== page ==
Redbubble Tips and Tricks, Part 2

Here are some more random tips and tricks I’ve picked up while creating my Redbubble shop Tiokvadrat. (If you find this post is helpful and want to say “thanks”, follow me on Redbubble and — if they appeal to you — like a few of my designs.)

Tips and Tricks, Part 1 can be found here.

Redbubble Search Understands Common Plurals

In the Redbubble search engine, plural searches will often match singular tags — for example, the search “large dogs” and the search “large dog” return exactly the same number of hits. That’s because Redbubble understands that “dogs” is the plural of “dog”. One quirk, though, is that the results appear in a different order, depending on whether a design is tagged with “dog” or “dogs” or both.

Redbubble Search Doesn’t Understand Rarer Plurals

The tag “bowman” is different from “bowmen”: if you type each term into the Redbubble search engine you will get over a 1000 hits for “bowman” but fewer than 100 hits for “bowmen”. In this case Redbubble does not understand that one is the plural of the other. Therefore, if you want to get your design to be found for both searches, you will need to add both tags to your design.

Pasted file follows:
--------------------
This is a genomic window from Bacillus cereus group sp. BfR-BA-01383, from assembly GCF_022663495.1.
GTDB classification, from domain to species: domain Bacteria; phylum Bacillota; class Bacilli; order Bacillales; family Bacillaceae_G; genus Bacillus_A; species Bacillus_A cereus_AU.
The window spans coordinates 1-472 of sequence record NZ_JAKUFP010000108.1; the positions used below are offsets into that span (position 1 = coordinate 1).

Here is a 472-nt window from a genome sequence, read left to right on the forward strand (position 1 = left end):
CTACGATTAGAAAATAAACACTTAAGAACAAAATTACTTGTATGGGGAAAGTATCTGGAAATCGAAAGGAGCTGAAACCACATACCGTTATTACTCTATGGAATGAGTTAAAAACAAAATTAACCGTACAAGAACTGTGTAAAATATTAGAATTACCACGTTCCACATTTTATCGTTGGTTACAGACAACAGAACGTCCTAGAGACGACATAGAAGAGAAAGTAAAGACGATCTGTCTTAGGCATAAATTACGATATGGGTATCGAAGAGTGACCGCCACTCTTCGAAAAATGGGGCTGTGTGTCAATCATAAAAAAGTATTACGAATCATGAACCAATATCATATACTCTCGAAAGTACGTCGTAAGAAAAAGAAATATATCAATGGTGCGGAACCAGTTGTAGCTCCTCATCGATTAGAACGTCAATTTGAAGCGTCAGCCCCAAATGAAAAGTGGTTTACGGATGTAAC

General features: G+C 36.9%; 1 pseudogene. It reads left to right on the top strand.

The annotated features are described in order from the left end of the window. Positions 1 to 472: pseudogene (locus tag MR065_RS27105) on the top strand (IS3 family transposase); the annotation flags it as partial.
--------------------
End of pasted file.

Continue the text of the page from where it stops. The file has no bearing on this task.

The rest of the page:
Redbubble Search Doesn’t Understand Tenses

The Redbubble search engine doesn’t cope with verb tenses either. A search for “work” yields over 200,000 hits, but variations in tense like “worked”, and “working” hit far far fewer designs. In general, its the base form of a verb (or noun) that returns the most hits. (However those tags are well saturated with designs already and you are unlikely to rank well for any of them.)

Not All Designs Work On All Products

It common to hear the advice “Put your design on all products. You never know what will sell.” That’s such a bad idea. Redbubble almost certainly monitors the “click through rate (CTR)” on your designs. If your design is shown often in results but no one ever clicks on it because it’s ugly, your CTR will decrease. (This is also why, over time, designs with irrelevant keywords will start to disappear from keyword results, and explains why keyword stuffing with irrelevant terms is a bad idea.) Just disable the ugly products or upload an alternative image for them.

Add Your Shop Name as a Tag

If you add your shop name as a tag to each of your works you will easily be able to find all your products in the Redbubble search engine. For example I tagged all my sock patterns for the Euro 2020 football tournament (sadly now cancelled) with the tag “euro 2020 tiokvadrat”. Now, if I want to quickly see all those designs I can search for “tiokvadrat euro socks” in the Redbubble search engine and see all 39 sock products on one page. I can even use the URL as a target for promotion purposes if I want.

Which Tags Are Useful?

  • People’s names (essential for fan art).
  • Colors (essential for patterns and abstracts).
  • Locations (essential for photographs).
  • Text (like “ok boomer” – essential for text memes).